Wednesday my legislative aide, Monica Ghosh, and I took a couple of armfuls of raincoats and jackets to Mary’s Place. The coats, collected from closets on the Second and Third floors of City Hall, were greeted with happy chatter.
Mary’s Place is a day shelter for women and their children. It was established in 1999 in response to concerns over homeless women’s need for a place to have their needs met: meals, laundry, medical care, the use of a phone, and a way to apply for housing and employment.
The facility flourished when it occupied space in the basement of the First Methodist Church on Fifth Avenue. But, when the congregation moved to a new site on Denny Way, Mary’s Place itself became homeless.
Advocates, led by founders like Rev. Jean Kim, reopened Mary’s Place in borrowed digs in Belltown. Many of their charges, then as now, are women who find themselves homeless due to domestic abuse. Others come to Mary’s Place after bouts with unemployment and illness.
Although in cramped quarters, the staff nevertheless succeeded in providing a caring atmosphere. And now, thanks to many generous backers – individuals, faith-based groups and corporate angels – Mary’s Place has a home to call its own at 9th and Stewart in a wing of Gesthemane Lutheran Church.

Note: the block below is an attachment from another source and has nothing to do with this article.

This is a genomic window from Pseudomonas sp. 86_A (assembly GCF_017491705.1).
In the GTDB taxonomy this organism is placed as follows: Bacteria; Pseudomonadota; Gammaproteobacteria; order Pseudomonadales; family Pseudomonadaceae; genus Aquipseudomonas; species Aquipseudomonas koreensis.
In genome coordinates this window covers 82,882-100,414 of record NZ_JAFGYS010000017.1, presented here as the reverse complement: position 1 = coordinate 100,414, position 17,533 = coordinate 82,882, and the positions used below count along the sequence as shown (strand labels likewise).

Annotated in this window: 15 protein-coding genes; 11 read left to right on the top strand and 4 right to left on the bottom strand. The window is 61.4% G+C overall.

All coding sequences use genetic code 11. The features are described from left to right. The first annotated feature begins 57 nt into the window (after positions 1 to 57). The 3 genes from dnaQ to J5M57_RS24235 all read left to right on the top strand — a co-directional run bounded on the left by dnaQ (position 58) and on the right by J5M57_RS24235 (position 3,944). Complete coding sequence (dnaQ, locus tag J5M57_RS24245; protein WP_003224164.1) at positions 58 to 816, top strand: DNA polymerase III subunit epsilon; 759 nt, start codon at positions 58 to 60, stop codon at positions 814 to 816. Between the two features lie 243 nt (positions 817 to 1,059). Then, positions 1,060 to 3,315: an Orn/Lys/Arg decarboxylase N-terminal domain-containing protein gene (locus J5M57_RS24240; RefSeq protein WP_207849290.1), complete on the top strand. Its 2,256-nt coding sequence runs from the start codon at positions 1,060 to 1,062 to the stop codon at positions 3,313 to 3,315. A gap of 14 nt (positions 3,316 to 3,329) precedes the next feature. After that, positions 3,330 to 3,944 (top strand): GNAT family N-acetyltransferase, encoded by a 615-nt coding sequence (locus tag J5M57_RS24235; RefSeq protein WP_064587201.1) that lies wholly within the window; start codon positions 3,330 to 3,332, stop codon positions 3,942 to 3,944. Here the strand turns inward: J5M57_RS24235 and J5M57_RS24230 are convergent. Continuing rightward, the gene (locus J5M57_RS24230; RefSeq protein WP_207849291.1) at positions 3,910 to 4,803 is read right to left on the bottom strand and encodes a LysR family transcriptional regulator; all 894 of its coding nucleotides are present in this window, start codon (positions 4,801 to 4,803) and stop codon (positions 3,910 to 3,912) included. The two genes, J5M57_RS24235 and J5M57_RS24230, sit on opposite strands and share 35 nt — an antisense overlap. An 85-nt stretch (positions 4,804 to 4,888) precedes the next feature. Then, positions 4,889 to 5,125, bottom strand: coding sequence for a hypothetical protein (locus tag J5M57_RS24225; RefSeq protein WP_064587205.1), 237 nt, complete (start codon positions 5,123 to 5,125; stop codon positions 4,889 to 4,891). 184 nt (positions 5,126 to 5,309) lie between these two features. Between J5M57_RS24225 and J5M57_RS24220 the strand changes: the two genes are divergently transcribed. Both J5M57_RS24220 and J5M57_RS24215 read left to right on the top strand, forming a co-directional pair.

It was to the new shelter, bright and spacious compared to the old facility, that we took the coats and jackets. I had guessed that they might be needed because of a story I had heard from one of the volunteers who visited the Belltown shelter. The volunteer told me that when she arrived she had hung her raincoat – the ultimate Seattle uniform – on a rack beside the door. When she was ready to leave, she looked but couldn’t find the coat. Puzzled, she asked a staff member is she’d seen her coat.
“You hung it where?” asked the staffer. “That’s the rack we keep stocked with donated coats in case someone needs one.”
As a matter of fact, many of the homeless come to the shelter with barely the clothes on their backs and their needs involve the basics: meals, clothing, laundry and a warm shower. Marty Hartman, who runs the shelter, said that they are always looking for supplies and for the essentials. It’s not only raincoats, but even underwear and socks.
It’s true the need is great, but the rewards for those who tour the facility and assist with its mission are priceless.
The day that I was there, the new digs were filled to capacity with women and children, safely off the street and enjoying companionship. There was a circle of women knitting and teaching others to knit. One woman had made an entire blanket of donated scraps. Others were completing warm hats and scarves.
At another table, there were some adorable youngsters. One child with a braid nearly as tall as she was, offered me a brightly heart-bedecked card and promised to be my valentine. Surely I have some unused yarn and some warm socks to take the next time.